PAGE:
An Honest Look at a Clown

I have just finished reading Born Standing Up (A Comic’s Life) by Steve Martin.  Yep, that’s the same Steve Martin of an-arrow-through-the-head and The Jerk fame.  I really expected this to be a funny book.  I am pleased to report that, aside from the occasional quip or reference to an old bit, it is a serious look at the rise and turbulence of his comedic life.

In fact about two-thirds of the book is driven by a sadness that settles in like the universal background radiation.  You know it’s there, you can sense it, it’s mostly harmless, and it brings information about the past.

I suppose it’s important to mention that I was enjoying Martin’s comedy as it was happening, during what he describes as his funniest period (say, from 1977-1979).  So I was rather in the thick of it, at least as a consumer.  I remember my neighbor and my childhood best-friend Corey Cartwright would put on his parents’ Steve Martin albums much to our young delights.  But this period only accounts for perhaps a third of the book.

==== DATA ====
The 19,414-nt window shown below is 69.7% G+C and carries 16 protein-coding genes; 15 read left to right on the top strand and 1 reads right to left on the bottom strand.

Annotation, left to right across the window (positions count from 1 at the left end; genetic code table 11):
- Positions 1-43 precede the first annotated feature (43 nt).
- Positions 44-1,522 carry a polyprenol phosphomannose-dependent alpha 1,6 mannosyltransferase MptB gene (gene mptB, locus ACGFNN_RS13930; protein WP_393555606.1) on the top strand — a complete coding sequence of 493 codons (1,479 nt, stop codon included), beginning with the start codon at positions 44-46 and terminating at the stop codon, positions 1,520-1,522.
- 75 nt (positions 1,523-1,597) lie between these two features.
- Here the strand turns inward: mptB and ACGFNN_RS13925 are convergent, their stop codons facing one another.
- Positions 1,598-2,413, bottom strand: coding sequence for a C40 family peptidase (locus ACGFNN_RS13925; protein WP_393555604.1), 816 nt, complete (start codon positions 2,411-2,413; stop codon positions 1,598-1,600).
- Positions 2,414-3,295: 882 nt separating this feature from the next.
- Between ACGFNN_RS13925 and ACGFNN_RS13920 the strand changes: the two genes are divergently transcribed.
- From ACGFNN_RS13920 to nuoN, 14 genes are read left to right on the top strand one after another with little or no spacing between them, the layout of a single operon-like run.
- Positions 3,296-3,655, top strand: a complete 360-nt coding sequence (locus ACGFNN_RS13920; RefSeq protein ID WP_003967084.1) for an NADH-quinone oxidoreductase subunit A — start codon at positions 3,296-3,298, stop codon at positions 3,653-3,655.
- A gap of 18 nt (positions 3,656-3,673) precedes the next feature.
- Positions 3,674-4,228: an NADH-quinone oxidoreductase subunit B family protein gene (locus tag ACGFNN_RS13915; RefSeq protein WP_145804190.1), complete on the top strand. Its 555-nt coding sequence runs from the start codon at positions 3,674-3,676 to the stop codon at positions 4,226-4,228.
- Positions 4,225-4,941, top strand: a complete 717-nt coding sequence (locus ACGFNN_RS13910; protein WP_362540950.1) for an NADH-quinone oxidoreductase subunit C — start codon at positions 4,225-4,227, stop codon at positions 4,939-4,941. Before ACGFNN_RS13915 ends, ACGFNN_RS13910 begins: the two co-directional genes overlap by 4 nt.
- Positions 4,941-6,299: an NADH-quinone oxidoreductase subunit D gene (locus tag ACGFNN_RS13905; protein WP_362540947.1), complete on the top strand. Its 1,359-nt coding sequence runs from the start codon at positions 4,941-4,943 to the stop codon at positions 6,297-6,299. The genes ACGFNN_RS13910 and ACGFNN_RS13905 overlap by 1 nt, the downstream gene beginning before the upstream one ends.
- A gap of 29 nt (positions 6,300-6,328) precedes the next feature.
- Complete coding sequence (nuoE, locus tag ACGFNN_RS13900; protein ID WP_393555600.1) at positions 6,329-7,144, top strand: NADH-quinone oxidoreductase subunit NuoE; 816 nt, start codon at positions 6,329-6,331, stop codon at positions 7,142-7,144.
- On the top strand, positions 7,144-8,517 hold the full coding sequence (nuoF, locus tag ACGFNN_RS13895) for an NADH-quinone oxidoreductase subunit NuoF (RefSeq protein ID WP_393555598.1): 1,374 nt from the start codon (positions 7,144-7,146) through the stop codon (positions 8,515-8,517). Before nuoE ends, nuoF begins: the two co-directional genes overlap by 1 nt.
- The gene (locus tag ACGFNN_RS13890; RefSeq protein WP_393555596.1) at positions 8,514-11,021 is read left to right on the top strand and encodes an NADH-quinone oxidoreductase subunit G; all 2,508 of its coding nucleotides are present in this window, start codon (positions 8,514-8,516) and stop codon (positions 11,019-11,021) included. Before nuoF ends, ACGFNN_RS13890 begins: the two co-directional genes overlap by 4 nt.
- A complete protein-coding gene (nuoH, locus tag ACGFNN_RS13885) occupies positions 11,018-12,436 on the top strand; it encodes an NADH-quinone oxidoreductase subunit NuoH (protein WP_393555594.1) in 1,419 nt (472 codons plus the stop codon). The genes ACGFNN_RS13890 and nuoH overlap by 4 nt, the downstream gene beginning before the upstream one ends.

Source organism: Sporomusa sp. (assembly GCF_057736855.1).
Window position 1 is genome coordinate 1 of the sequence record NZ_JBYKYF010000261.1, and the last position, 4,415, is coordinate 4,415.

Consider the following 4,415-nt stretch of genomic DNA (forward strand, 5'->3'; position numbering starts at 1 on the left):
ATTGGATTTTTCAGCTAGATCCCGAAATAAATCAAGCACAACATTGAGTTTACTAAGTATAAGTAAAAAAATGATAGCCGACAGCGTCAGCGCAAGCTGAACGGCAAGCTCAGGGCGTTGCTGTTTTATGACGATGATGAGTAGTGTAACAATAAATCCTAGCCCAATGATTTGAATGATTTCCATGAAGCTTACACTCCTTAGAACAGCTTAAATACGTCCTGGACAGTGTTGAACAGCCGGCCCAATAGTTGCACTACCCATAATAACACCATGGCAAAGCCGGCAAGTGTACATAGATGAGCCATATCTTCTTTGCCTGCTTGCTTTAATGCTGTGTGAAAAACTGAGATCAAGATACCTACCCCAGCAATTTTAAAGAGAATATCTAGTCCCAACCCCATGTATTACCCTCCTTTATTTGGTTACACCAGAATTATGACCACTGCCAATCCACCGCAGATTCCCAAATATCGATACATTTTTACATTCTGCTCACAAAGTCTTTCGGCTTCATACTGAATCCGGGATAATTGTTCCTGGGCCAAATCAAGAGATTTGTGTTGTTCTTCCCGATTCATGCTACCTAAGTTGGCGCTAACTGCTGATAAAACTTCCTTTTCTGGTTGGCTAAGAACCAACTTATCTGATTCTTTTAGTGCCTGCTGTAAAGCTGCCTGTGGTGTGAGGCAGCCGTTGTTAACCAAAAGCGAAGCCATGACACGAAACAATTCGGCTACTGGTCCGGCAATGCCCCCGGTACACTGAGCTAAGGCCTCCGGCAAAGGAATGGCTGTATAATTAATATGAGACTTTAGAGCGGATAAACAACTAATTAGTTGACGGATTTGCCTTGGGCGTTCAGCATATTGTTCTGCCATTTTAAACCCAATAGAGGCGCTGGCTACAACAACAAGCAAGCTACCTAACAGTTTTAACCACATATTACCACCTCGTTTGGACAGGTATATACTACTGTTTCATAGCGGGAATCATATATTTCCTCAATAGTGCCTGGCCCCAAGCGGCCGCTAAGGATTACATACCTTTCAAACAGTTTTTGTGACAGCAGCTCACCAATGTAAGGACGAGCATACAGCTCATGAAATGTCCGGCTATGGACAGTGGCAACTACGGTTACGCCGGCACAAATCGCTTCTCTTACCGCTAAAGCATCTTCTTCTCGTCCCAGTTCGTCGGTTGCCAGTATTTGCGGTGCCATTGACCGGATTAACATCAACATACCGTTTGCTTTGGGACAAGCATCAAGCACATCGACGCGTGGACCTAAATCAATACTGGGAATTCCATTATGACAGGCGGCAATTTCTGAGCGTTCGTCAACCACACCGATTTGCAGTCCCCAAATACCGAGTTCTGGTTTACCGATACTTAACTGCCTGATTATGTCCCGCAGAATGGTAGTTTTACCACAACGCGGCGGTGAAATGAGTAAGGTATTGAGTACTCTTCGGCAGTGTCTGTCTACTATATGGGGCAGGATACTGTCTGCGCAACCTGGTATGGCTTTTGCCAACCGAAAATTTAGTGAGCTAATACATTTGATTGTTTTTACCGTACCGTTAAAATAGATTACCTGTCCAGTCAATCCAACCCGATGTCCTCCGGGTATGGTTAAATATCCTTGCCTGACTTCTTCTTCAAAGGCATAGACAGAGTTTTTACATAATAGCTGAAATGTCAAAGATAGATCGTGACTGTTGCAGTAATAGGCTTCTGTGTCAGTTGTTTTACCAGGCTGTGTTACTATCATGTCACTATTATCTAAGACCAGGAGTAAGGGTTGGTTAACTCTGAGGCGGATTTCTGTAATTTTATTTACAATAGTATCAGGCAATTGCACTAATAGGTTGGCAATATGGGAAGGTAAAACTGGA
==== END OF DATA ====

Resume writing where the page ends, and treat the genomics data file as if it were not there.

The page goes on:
He sets up his early life through the first half.  This gives the reader a clear and intimate picture of him as a person, as well as offering a vivid account of the path by which he came to comedy and rose into the clouds.

I thoroughly enjoyed the reading of this biographical work.  I recommend it highly and I thank my brother for the gift of this book.

Go make someone laugh, kids.  We’ll make the world a better place.

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